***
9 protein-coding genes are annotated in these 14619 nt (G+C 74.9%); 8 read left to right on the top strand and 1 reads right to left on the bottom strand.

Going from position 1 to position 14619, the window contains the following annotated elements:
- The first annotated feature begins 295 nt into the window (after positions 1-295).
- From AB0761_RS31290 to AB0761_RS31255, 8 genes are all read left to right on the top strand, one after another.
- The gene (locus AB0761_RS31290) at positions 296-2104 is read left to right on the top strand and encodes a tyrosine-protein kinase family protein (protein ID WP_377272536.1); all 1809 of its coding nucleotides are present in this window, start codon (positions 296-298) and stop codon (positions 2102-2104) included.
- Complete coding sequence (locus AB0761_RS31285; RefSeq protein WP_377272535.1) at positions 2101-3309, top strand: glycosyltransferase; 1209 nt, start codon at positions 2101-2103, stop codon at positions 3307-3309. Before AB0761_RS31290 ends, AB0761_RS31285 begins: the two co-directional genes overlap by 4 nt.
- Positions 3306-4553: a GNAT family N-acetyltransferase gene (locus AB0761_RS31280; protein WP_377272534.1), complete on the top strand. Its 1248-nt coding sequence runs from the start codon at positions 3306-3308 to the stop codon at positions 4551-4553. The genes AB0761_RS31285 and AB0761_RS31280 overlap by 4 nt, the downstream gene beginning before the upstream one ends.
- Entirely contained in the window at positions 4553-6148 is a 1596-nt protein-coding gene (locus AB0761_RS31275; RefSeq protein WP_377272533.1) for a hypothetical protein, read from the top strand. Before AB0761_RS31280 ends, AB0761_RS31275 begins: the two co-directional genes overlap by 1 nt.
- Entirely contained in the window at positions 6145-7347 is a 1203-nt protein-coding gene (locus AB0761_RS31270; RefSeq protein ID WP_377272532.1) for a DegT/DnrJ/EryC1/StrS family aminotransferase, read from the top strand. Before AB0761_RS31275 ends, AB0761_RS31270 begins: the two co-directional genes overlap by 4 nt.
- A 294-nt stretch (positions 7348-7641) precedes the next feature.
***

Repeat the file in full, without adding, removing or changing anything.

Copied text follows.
9 protein-coding genes are annotated in these 14619 nt (G+C 74.9%); 8 read left to right on the top strand and 1 reads right to left on the bottom strand.

Going from position 1 to position 14619, the window contains the following annotated elements:
- The first annotated feature begins 295 nt into the window (after positions 1-295).
- From AB0761_RS31290 to AB0761_RS31255, 8 genes are all read left to right on the top strand, one after another.
- The gene (locus AB0761_RS31290) at positions 296-2104 is read left to right on the top strand and encodes a tyrosine-protein kinase family protein (protein ID WP_377272536.1); all 1809 of its coding nucleotides are present in this window, start codon (positions 296-298) and stop codon (positions 2102-2104) included.
- Complete coding sequence (locus AB0761_RS31285; RefSeq protein WP_377272535.1) at positions 2101-3309, top strand: glycosyltransferase; 1209 nt, start codon at positions 2101-2103, stop codon at positions 3307-3309. Before AB0761_RS31290 ends, AB0761_RS31285 begins: the two co-directional genes overlap by 4 nt.
- Positions 3306-4553: a GNAT family N-acetyltransferase gene (locus AB0761_RS31280; protein WP_377272534.1), complete on the top strand. Its 1248-nt coding sequence runs from the start codon at positions 3306-3308 to the stop codon at positions 4551-4553. The genes AB0761_RS31285 and AB0761_RS31280 overlap by 4 nt, the downstream gene beginning before the upstream one ends.
- Entirely contained in the window at positions 4553-6148 is a 1596-nt protein-coding gene (locus AB0761_RS31275; RefSeq protein WP_377272533.1) for a hypothetical protein, read from the top strand. Before AB0761_RS31280 ends, AB0761_RS31275 begins: the two co-directional genes overlap by 1 nt.
- Entirely contained in the window at positions 6145-7347 is a 1203-nt protein-coding gene (locus AB0761_RS31270; RefSeq protein ID WP_377272532.1) for a DegT/DnrJ/EryC1/StrS family aminotransferase, read from the top strand. Before AB0761_RS31275 ends, AB0761_RS31270 begins: the two co-directional genes overlap by 4 nt.
- A 294-nt stretch (positions 7348-7641) precedes the next feature.